Maybe creativity and technology exist on a spectrum. The further you go to one side the more stuff becomes art. The further you go to the other side.....

I tend to vacillate like a sine wave between camera equipment with very high resolution and lots and lots of controls, and gear that some might consider pedestrian or incapable of producing the good results under all circumstances. I bounced from a Nikon D810 to a super zoom camera. From a Sony A7Rii to a gaggle of pygmy-sensored Panasonic cameras. It's never a completely conscious decision but I think I've worked out what my motivation is for the changing systems. 

I buy a high performance, do-everything camera and a bag full of choice lenses because I buy into the fear that most photographers experience. It comes from the idea that if your work isn't strong enough, or interesting enough, then maybe it's your gear that's holding you back. Bad, faulty logic but some of us are highly susceptible to it.

So I splash out hard cash to buy (or re-buy) whatever the best camera of the moment is and I start using it for everything. But the process becomes too routine and too easy. You can routinely fuck up and the camera will save you. You get sloppy. You get complacent. You know that if you just shoot raw with something like an A7Rii all you have to do it get stuff reasonable in focus and the rest you can fix after the fact. Did your boredom with the gear lead you to ignore technique and now you have overexposed frames? No problem, your miracle camera can pull down exposure at least a stop if you shot raw. Were you too busy oggling the models to read the exposure meter? Did you just default to auto because it's all so damn easy? No problem, you can push that underexposed frame up three stops, thanks to Sony sensors (Don't try this at home with Canon cameras....).  And the bottom line is that aesthetically you begin to play to the camera's strengths. Everything is a showcase for dynamic range or infinite detail or ultra-bokeh-ism.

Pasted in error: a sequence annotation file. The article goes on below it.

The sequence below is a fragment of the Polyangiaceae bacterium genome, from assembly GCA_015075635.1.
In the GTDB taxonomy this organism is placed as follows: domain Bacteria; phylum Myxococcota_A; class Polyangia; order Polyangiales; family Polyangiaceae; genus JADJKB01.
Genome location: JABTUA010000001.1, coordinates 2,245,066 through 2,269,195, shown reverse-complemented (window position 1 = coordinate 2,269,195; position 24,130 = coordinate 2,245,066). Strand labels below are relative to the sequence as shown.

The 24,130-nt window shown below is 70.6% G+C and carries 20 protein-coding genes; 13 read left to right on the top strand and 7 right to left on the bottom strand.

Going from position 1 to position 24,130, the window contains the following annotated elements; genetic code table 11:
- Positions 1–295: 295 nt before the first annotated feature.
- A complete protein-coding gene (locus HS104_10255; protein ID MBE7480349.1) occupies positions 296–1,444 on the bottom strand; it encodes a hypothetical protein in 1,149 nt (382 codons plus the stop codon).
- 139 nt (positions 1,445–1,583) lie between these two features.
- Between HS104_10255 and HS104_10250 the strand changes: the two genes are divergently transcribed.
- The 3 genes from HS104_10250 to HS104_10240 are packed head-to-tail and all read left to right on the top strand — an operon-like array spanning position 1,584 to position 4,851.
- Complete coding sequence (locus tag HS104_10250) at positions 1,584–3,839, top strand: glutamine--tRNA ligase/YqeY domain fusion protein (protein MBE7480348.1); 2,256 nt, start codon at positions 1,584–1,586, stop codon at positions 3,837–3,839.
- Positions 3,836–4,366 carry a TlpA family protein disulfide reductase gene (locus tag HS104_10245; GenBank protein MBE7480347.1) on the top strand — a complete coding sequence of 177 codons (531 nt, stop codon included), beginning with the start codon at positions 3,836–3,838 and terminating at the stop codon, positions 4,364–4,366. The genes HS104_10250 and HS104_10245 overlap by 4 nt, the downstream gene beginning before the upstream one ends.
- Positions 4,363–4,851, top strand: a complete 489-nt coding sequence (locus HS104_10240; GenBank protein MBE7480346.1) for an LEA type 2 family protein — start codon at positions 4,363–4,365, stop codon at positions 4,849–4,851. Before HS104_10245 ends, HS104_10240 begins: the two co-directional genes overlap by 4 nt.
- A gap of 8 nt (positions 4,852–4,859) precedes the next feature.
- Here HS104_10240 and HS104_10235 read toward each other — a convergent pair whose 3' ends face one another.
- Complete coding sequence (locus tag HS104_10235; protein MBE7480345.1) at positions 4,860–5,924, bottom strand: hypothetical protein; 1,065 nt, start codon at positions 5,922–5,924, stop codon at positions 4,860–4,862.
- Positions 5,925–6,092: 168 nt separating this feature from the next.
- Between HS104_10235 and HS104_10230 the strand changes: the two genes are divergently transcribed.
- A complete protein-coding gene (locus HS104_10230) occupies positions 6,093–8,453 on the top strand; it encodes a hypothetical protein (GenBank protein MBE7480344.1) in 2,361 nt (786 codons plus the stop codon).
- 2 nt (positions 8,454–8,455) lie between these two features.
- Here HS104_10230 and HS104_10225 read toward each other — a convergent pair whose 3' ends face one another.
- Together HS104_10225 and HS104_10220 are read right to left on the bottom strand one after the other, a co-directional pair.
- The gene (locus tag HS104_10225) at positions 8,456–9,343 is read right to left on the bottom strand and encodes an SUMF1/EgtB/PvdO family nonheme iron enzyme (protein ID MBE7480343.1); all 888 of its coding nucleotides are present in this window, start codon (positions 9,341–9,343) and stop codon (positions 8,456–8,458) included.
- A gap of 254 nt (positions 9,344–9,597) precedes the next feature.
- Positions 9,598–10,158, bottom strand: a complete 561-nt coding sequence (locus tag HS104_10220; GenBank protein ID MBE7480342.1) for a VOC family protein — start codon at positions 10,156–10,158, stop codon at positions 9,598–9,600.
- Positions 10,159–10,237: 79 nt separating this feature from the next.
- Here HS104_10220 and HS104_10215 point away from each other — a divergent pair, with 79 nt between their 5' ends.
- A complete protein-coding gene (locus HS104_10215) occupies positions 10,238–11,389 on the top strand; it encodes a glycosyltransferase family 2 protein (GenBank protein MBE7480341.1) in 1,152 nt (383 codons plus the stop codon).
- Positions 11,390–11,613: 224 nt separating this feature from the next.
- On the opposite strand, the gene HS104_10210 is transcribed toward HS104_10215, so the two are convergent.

Eventually the cameras become boring and the certainty of knowing you are covered and can produce something that's at least acceptable to a client sucks the nervous energy, the fear of failure, out of the project and makes work just about the work. At some point I get depressed reading that we're all shooting with the alpha---omega of cameras and I crave some fear and some creative adrenaline and some challenge. And that's when the big purge kicks in. The other side of the sine wave. 

I dump all the bourgeoise "safe" and "reliable" gear and start pressing cameras like the RX10iii into service. Or I grab a lens that's nearly as old as I am and put it on the front of a dinky frame camera and try, by sheer force of will, to make that combination make work that's as good as the stuff I can do blindfolded with the $3200 cameras. But more interesting in its imperfections. I think humans, in general, like challenges. If you are operating well above a subsistence/survival level I think you like to show that the art comes from you and not the camera.  That your point of view is more important than the pedigree of your glass. That you don't need a crutch to make interesting or fun photographs. 

That's when I grab the >$1,000 "do everything" compact camera and try to make it sing like a Hasselblad. Because --- if I can make good work with something small and cheap and non-professional it means that the idea worked or the style worked or, even, the point-of-view had value that outweighed the much more mundane idea of perfection

When I'm on this side of the sine wave I generally feel that "perfect" cameras and "state of the art" cameras are for pussies. Until I come across a client with a hand full of purchase orders and a bunch of projects to do. Then the fear kicks back in and I succumb to my own insecurities and head out looking for the next perfect camera. Afraid to risk the promise of cash just to champion a Quixotic quest with lesser cameras.  But in the back of my mind I know I'll be back at the edge of the envelope, down the road. A few months later. Maybe a year...

The same thing goes for the actual work. I'll be busy for weeks at a time, sitting in the studio post processing late into the night, shooting all day. And the more I work the more I wish I had time just to do my own art. But then, when work slows down or stops, I feel unmoored from my business connections. I convince myself I may never bring in another job. I start to fear the void. And then instead of doing my "art" I get busy marketing so I can hook the next tranche of paying work. Which makes me anxious to do my own work all over again....It's a different version of the vicious circle I described above. But it's the best observation I can self-apply in the moment. Go figure...


  1. I bought highest quality because it's all I can afford, and I'm responsible to my clients. Also because it gives me 600mm @ f2.

  2. I think this "Quote-o-the-Day" for today might quickly sum up this dilemma. :-)